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Old 10-20-2011
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Vascular Treatment of DVT

A 38-year-old woman with a 10 pack-year history of smoking comes to the urgent care clinic because of left calf pain of 1 day’s duration. For the last 2 to 3 days her left leg has been slightly swollen and there has been tenderness over the calf muscles of the same leg. She denies recent travels, trauma to her extremity, and history of any medical condition, and only takes oral contraceptives prescribed 3 years ago by her gynecologist. Other than this the patient has always been in excellent health. She denies shortness of breath, cough, chest pain, or other symptoms. On exam, her vital signs are within normal limits. Her left leg is greater in circumference than the right, and there is pain in the calf of the left leg on dorsiflexion of the left foot. There is no noticeable redness and no bulging or fullness of the popliteal space. The rest of the physical examination is unremarkable. You send the patient to the hospital and order a duplex ultrasound of the lower extremity, which is reported as: “A clot is seen in the popliteal vein extending to the midthigh.” Which of the following is the most appropriate next step in management?
A. Admit the patient to the hospital and start a heparin drip for a period of 5 to 7 days; add warfarin on the second day to achieve an INR of 2–3
B. Discharge the patient home and ask her to return if she has any difficulty breathing, chest pain, or cough
C. Discharge the patient home and repeat the duplex ultrasound in 48 hours
D. Discharge the patient home on low molecular-weight heparin; tell her to follow up with her primary care physician in 3 to 5 days to check her PTT
E. Admit the patient to the hospital and start warfarin; check her PTT in 2 to 3 days and discharge after PTT is 2 to 3 times normal
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Old 10-20-2011
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A. Admit the patient to the hospital and start a heparin drip for a period of 5 to 7 days; add warfarin on the second day to achieve an INR of 2–3
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A. Admit the patient to the hospital and start a heparin drip for a period of 5 to 7 days; add warfarin on the second day to achieve an INR of 2–3
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Old 10-21-2011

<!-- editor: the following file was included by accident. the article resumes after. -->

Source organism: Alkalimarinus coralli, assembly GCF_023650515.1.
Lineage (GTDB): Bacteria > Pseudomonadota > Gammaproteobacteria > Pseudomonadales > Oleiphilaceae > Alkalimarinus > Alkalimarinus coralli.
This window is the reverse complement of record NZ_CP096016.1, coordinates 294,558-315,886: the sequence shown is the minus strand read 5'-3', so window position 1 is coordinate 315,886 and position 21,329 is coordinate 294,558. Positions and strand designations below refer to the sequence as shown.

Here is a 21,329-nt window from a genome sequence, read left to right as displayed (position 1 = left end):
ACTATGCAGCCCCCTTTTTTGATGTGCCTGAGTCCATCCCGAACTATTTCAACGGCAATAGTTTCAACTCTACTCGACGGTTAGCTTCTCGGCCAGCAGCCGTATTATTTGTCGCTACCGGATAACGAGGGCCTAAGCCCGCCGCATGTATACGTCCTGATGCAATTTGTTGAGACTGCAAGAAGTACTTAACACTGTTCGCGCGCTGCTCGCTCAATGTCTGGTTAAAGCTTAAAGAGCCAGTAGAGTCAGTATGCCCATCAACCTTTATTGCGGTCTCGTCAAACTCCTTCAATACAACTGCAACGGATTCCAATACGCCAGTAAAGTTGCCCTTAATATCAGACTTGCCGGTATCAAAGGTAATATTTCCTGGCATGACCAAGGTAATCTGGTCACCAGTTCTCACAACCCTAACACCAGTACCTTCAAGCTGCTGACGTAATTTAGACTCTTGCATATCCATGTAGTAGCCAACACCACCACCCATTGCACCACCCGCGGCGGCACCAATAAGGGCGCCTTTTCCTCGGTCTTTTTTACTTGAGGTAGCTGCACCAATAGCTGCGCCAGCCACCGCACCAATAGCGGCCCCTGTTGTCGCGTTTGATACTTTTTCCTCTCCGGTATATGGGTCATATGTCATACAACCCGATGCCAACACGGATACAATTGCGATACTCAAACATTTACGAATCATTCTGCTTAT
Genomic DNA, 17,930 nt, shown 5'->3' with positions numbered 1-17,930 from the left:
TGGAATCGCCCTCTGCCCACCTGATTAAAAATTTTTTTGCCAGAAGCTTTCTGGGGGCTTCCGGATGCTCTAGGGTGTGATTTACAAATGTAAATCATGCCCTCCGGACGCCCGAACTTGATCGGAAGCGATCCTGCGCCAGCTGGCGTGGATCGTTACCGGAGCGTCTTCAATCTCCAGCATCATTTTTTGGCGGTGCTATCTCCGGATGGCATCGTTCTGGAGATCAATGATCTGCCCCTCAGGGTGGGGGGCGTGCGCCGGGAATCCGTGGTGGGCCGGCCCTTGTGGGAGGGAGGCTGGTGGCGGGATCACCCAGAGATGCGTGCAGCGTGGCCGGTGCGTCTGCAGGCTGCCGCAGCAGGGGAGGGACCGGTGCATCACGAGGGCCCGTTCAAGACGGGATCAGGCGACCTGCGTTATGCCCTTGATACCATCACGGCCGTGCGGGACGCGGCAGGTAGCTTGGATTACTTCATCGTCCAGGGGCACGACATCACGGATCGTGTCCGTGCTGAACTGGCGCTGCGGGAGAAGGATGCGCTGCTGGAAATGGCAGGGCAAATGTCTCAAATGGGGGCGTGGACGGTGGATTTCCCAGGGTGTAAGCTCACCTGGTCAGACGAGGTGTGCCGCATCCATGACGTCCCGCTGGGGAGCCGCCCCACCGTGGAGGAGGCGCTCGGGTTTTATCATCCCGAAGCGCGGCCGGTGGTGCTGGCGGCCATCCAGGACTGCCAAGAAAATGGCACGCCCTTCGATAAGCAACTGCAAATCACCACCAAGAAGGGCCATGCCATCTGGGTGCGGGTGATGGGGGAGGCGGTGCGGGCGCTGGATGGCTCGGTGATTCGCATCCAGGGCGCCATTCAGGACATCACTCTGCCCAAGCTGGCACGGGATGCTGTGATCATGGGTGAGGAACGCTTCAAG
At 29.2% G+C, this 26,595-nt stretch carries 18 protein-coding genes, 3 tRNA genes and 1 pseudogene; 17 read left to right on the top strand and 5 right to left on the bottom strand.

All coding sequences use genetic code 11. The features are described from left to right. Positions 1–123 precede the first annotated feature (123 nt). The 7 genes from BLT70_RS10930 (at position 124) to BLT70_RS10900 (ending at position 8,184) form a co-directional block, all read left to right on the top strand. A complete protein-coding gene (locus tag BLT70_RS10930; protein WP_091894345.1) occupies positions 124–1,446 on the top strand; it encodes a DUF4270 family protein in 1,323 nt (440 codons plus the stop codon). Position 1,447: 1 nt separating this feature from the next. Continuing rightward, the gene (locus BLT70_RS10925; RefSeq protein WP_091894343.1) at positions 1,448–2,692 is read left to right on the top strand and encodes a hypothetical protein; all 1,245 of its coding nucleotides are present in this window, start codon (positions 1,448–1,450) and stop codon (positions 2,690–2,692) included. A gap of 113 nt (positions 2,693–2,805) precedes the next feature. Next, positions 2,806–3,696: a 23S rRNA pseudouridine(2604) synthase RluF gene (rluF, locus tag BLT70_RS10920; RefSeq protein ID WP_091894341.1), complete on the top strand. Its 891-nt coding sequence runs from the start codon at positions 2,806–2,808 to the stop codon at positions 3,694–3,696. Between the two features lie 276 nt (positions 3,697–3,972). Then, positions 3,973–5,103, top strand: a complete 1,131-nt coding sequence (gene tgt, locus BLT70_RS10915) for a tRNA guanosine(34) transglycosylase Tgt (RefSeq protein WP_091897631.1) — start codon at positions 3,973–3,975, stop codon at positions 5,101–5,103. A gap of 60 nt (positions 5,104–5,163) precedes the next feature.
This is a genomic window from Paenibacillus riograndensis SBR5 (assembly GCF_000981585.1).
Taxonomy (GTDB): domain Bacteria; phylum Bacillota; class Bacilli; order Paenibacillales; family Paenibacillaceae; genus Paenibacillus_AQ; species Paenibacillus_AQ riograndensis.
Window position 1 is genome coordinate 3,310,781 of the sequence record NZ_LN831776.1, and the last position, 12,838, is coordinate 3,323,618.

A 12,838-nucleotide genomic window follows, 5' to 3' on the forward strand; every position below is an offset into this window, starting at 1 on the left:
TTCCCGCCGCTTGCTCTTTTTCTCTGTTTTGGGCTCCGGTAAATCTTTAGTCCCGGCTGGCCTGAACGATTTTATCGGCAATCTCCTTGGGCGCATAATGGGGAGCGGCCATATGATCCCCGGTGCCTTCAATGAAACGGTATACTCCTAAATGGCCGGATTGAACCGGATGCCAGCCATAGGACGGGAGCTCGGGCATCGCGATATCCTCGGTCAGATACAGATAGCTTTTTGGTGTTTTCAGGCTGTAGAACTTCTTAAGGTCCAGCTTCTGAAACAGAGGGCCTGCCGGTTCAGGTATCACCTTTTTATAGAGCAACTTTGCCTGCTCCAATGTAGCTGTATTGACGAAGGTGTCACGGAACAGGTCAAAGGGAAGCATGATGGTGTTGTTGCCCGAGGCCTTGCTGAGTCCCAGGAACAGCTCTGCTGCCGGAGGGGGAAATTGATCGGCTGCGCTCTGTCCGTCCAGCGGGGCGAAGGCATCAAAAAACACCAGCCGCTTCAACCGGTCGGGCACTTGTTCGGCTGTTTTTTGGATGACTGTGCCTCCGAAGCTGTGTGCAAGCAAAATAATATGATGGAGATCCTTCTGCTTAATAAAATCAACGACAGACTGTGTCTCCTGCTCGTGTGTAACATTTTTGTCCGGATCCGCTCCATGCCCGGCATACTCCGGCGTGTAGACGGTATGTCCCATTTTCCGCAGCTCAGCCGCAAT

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A. Admit the patient to the hospital and start a heparin drip for a period of 5 to 7 days; add warfarin on the second day to achieve an INR of 2–3
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The correct answer is A. This patient has a DVT, most likely caused by the combination of smoking and oral contraceptives. She needs anticoagulation, since the duplex ultrasound showed a clot in the popliteal vein above the knee.

Discharging the patient home and asking her to return if she feels any difficulty breathing, chest pain or cough (choice B) is incorrect. You need to anticoagulate this patient now, not when she develops a pulmonary embolism.

Discharging her home and repeating duplex ultrasound in 48 hours (choice C) is incorrect. This choice is incorrect also because the patient’s clot is above the knee. You would have the patient return in 48 hours to repeat the duplex ultrasound only if the clot in her leg were below the knee.

Discharging the patient home on low molecular-weight heparin, to follow up with her primary care physician in 3 to 5 days to check her PTT (choice D) is incorrect. Another anticoagulation option is for her to use low molecular-weight heparin as an outpatient and start warfarin; but with low molecular-weight heparin, it is not necessary to follow PTT.

Starting warfarin and checking her PTT in 2 to 3 days, then discharging her after PTT is 2 to 3 times normal (choice E) is incorrect, for two reasons. First, you don’t follow PTT with warfarin; you follow PT/INR. Second, you must have an overlap with heparin when anticoagulating the patient with warfarin to avoid the initial hypercoagulable states that present with warfarin
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